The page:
Proposed changes to the law on defamation are open to representations from the public as Holyrood's Justice Committee issues its call for evidence on the Defamation and Malicious Publication (Scotland) Bill.

MSPs on the committee are seeking views from the public, media organisations and publishers, internet firms and other experts on the bill, which aims to balance individuals’ freedom of expression alongside defending reputations against damaging, false or malicious views.

The bill follows recommendations of the Scottish Law Commission and would bring the statute and common law together in one place, with changes designed to cope with the advent of the internet.

It would recognise a defence of publication on a matter of public interest, and provide that action can only be brought if the published statement caused (or would be likely to cause) serious harm to the reputation of the person making a complaint. Common law defences such as truth, or fair comment, would be replaced in statutory form.

A scheme is set out for offers to make amends, which if accepted would bar separate court proceedings.

Malicious statements causing harm to business interests, or casting doubt as to title to property, or criticising the quality of another's assets to their financial loss, would become actionable; but the common law of verbal injury would be abolished. There is provision for a statement to be read in open court as part of a settlement of proceedings.

The bill also seeks to prevent defamation actions being brought against “secondary publishers” – those other than the authors, editors or commercial publishers of material containing defamatory statements – with certain exceptions, for example where the harm caused by publication is materially increased because it has been republished to a much larger audience.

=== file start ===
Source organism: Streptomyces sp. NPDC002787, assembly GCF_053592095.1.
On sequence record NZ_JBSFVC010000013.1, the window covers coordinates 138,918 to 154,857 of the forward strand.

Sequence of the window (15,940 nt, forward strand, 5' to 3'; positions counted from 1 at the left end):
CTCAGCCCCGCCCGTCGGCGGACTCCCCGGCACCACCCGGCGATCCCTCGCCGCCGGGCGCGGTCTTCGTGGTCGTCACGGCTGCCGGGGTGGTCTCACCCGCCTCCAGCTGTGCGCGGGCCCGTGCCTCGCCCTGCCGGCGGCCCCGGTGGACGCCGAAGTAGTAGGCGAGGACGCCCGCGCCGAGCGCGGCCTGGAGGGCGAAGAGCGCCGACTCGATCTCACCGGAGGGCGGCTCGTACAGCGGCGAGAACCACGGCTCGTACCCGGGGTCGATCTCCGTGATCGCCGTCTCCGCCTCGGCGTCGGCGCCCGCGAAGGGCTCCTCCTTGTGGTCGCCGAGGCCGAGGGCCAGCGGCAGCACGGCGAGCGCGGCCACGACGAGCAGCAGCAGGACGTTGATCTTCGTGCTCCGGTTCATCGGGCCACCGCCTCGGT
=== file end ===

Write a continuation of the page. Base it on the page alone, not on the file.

It would also reduce the timescale for raising a defamation court action from three years to one year.

Speaking as the call for views was launched, committee convener Margaret Mitchell MSP said: “Having previously advocated for changes to update the law on defamation, committee members will welcome the introduction of this bill to pull together the law in this area into one place, and hopefully bring it into the 21st century.

“The tension that can arise between freedom of expression and protecting reputation has been a key concern of the law for many decades. New technologies, such as the internet and social media, provide new dimensions and challenges. Consequently, the law on defamation in Scotland is found across both legislation and case law.

“We want to ensure that the right balance between competing tensions has been struck and that in this era of mass digital publishing the proposals are workable.

She added: “As ever, the detail matters, and the committee intends to scrutinise the proposals closely.” 

Click here to access the bill, and the call for views. Submissions are due by Friday 13 March 2020.